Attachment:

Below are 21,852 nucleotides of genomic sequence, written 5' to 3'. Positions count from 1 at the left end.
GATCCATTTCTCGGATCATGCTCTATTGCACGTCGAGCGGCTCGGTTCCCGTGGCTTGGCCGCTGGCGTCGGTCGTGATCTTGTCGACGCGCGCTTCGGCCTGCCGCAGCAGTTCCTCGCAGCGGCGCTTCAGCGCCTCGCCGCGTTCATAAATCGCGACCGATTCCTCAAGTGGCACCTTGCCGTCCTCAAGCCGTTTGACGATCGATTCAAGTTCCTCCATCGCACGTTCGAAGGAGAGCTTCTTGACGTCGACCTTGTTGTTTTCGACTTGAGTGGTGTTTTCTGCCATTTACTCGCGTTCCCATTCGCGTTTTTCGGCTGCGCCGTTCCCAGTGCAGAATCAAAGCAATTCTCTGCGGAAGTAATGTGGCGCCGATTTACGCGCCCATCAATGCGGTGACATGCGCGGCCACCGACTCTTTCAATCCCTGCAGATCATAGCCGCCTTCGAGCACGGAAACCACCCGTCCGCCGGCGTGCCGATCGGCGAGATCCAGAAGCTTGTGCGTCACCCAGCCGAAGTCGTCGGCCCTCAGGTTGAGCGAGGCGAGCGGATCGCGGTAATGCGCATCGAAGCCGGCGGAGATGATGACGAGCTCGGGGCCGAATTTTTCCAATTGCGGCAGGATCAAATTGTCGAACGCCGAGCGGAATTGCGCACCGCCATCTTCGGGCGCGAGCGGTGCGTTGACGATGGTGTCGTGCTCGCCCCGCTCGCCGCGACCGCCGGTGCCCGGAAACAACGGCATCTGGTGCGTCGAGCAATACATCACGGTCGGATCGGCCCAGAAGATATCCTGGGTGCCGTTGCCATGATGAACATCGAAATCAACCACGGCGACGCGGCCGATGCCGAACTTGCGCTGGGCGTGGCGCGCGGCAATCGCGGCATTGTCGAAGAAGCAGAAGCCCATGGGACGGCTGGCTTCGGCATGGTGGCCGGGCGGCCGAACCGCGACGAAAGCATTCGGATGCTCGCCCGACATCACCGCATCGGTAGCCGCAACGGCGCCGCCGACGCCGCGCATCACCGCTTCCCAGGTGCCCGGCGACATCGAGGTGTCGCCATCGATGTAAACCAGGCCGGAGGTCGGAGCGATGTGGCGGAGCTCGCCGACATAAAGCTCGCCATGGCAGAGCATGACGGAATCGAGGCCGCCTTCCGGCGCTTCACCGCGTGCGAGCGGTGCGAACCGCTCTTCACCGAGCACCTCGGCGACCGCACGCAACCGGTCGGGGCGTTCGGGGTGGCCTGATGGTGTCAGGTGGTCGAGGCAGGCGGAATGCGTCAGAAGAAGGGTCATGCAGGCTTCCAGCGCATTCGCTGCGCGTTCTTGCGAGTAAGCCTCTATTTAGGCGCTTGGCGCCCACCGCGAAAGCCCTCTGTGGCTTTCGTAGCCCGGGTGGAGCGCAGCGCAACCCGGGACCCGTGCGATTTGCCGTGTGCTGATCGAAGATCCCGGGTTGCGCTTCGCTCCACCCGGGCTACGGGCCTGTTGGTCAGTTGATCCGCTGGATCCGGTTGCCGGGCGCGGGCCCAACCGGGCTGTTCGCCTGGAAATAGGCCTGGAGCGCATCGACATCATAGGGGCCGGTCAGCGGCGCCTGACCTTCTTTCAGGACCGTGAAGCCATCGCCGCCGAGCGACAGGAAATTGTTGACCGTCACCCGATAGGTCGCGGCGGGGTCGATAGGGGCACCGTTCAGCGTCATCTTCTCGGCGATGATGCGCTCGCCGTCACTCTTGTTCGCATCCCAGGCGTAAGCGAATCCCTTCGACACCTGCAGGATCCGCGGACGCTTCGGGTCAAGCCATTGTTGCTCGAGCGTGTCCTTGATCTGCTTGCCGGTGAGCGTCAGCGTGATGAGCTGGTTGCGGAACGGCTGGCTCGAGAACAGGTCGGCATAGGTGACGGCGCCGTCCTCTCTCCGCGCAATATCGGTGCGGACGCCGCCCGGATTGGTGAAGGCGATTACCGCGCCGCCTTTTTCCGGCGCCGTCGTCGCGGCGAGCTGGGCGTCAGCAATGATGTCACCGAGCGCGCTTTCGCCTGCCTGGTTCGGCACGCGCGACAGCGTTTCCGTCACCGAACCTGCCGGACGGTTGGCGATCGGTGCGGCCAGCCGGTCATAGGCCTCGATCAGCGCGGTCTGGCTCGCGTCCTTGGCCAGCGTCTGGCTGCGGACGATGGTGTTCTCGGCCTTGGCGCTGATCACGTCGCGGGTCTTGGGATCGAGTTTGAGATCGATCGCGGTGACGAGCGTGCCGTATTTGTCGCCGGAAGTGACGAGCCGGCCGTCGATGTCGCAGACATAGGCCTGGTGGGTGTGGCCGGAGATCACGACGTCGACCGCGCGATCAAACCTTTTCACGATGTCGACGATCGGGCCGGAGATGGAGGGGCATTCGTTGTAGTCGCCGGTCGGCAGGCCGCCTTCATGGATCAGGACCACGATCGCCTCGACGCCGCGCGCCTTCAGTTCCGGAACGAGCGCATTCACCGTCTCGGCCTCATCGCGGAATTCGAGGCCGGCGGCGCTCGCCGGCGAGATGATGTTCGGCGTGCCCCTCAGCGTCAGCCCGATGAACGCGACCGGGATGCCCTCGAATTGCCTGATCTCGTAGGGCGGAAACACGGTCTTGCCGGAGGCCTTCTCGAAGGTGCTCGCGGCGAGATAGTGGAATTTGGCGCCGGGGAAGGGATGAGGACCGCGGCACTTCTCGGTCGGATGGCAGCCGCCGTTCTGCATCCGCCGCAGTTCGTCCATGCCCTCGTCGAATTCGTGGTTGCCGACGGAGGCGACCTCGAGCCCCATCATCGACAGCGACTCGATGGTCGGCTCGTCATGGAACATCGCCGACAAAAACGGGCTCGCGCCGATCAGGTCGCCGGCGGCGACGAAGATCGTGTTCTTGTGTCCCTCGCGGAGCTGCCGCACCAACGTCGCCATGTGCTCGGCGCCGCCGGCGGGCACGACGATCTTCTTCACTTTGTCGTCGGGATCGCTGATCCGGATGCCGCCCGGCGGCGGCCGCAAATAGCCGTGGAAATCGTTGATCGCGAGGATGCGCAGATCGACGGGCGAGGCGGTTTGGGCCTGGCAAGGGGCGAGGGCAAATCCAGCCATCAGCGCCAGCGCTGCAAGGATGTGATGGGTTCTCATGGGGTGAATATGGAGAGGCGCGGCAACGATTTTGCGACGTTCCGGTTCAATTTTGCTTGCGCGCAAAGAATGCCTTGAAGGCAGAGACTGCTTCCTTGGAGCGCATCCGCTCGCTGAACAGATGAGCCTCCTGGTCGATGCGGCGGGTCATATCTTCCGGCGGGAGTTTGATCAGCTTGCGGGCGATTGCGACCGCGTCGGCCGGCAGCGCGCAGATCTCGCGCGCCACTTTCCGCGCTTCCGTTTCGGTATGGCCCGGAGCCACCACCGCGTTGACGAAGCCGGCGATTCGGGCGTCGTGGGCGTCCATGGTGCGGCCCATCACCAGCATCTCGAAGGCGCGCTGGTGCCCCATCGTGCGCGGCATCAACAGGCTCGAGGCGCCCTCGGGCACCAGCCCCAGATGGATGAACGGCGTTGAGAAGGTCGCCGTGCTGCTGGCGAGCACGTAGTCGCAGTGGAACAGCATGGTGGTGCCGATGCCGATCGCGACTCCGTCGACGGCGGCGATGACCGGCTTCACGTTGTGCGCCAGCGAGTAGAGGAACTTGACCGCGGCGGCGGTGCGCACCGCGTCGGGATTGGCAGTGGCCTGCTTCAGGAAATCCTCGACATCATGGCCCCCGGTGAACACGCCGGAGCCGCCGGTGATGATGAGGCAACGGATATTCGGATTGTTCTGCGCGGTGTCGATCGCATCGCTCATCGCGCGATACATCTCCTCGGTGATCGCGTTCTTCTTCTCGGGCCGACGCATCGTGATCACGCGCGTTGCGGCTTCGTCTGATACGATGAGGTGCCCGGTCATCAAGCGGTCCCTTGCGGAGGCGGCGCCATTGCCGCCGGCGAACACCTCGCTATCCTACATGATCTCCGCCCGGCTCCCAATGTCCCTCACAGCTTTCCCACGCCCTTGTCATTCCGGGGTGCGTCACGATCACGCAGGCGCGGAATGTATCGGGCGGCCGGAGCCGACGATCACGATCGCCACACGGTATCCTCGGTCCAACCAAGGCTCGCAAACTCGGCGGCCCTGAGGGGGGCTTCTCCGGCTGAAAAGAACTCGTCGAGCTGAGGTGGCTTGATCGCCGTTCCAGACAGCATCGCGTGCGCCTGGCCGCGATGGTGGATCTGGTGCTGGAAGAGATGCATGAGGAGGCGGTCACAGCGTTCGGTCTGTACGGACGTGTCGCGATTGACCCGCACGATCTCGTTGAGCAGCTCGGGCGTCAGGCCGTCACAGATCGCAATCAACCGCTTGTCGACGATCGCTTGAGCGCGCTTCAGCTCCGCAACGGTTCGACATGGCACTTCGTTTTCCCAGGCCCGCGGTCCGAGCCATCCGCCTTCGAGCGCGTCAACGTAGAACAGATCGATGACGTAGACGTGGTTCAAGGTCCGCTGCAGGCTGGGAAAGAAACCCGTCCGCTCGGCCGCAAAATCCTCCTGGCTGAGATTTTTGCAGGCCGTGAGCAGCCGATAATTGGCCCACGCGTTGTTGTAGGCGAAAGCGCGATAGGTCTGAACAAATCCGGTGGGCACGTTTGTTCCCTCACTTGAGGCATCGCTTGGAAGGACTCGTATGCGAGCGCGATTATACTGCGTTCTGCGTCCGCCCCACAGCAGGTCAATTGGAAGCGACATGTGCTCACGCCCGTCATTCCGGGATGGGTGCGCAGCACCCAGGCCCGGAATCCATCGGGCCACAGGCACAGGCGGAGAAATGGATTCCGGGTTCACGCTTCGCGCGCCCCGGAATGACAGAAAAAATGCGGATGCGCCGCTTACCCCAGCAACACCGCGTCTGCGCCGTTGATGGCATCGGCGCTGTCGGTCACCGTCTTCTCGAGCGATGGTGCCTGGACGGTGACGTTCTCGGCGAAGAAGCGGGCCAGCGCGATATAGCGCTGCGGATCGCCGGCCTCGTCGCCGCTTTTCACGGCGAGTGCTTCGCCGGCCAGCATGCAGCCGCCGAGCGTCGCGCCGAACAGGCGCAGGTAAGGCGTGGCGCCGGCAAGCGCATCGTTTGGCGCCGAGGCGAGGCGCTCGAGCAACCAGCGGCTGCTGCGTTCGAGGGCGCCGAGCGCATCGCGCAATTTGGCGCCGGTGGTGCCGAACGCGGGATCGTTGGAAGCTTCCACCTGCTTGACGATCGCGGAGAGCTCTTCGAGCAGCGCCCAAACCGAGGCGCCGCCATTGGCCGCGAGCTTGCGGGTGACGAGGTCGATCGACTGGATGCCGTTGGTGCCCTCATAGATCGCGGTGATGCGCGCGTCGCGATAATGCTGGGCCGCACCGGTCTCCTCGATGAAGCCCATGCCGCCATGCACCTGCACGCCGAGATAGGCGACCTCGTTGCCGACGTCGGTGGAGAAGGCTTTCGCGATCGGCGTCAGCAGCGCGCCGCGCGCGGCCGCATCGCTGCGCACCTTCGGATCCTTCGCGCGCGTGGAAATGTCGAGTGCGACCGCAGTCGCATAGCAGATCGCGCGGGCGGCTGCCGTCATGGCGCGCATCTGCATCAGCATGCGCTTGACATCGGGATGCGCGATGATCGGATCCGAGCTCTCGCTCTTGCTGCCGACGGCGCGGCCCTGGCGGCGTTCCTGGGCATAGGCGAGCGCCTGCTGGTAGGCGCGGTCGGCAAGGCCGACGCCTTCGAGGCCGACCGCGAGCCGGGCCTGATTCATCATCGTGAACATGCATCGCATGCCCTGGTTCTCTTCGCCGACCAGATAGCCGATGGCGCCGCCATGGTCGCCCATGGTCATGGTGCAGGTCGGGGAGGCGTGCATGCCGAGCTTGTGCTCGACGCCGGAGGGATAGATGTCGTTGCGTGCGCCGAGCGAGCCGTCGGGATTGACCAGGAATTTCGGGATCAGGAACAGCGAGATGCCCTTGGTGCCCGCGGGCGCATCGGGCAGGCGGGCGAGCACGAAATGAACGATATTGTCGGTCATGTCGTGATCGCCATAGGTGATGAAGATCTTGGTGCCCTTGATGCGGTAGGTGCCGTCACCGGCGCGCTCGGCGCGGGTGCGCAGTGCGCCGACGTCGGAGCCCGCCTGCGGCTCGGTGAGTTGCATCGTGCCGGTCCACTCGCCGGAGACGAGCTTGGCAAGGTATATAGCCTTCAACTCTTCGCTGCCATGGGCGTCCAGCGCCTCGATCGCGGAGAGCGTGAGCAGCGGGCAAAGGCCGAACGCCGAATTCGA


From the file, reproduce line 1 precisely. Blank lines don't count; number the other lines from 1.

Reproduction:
Below are 21,852 nucleotides of genomic sequence, written 5' to 3'. Positions count from 1 at the left end.